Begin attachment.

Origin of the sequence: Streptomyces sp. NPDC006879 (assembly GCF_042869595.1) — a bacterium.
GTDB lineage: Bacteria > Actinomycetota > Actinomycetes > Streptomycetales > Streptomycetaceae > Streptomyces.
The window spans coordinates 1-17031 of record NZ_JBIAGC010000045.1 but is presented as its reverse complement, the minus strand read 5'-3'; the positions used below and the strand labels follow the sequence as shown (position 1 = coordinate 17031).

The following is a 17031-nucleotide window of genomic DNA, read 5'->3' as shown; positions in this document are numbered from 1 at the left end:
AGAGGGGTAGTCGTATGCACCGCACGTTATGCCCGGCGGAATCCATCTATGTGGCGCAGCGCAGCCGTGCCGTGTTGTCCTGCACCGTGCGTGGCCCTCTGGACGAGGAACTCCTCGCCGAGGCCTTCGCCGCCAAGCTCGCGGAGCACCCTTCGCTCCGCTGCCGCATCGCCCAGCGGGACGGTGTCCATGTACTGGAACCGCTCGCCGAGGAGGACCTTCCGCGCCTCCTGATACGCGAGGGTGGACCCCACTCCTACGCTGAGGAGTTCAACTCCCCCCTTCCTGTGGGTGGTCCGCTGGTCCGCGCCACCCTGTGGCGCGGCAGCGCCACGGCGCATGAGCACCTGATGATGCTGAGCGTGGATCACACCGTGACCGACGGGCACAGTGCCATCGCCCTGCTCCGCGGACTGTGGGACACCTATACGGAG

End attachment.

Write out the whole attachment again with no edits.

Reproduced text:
Origin of the sequence: Streptomyces sp. NPDC006879 (assembly GCF_042869595.1) — a bacterium.
GTDB lineage: Bacteria > Actinomycetota > Actinomycetes > Streptomycetales > Streptomycetaceae > Streptomyces.
The window spans coordinates 1-17031 of record NZ_JBIAGC010000045.1 but is presented as its reverse complement, the minus strand read 5'-3'; the positions used below and the strand labels follow the sequence as shown (position 1 = coordinate 17031).

The following is a 17031-nucleotide window of genomic DNA, read 5'->3' as shown; positions in this document are numbered from 1 at the left end:
AGAGGGGTAGTCGTATGCACCGCACGTTATGCCCGGCGGAATCCATCTATGTGGCGCAGCGCAGCCGTGCCGTGTTGTCCTGCACCGTGCGTGGCCCTCTGGACGAGGAACTCCTCGCCGAGGCCTTCGCCGCCAAGCTCGCGGAGCACCCTTCGCTCCGCTGCCGCATCGCCCAGCGGGACGGTGTCCATGTACTGGAACCGCTCGCCGAGGAGGACCTTCCGCGCCTCCTGATACGCGAGGGTGGACCCCACTCCTACGCTGAGGAGTTCAACTCCCCCCTTCCTGTGGGTGGTCCGCTGGTCCGCGCCACCCTGTGGCGCGGCAGCGCCACGGCGCATGAGCACCTGATGATGCTGAGCGTGGATCACACCGTGACCGACGGGCACAGTGCCATCGCCCTGCTCCGCGGACTGTGGGACACCTATACGGAG